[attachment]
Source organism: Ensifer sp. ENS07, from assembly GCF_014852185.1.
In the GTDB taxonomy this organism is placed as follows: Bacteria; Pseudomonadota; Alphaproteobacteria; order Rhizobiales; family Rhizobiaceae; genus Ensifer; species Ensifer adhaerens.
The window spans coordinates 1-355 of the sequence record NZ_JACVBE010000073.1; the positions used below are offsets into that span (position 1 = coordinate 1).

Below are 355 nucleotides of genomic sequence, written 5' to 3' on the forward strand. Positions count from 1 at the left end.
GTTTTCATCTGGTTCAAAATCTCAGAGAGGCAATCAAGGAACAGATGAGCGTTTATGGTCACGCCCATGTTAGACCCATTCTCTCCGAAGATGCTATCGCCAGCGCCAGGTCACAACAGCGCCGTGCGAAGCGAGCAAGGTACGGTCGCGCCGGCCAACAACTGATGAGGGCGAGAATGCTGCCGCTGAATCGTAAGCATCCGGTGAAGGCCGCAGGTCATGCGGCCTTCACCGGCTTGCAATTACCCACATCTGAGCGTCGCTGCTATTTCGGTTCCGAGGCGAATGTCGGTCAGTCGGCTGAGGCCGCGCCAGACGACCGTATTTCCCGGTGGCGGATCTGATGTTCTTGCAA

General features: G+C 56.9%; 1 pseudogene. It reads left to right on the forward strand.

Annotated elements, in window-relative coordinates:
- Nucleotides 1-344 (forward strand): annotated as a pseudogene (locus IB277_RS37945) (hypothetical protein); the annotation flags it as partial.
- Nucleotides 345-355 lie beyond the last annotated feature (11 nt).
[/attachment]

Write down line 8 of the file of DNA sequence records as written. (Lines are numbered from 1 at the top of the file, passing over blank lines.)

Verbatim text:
- Nucleotides 1-344 (forward strand): annotated as a pseudogene (locus IB277_RS37945) (hypothetical protein); the annotation flags it as partial.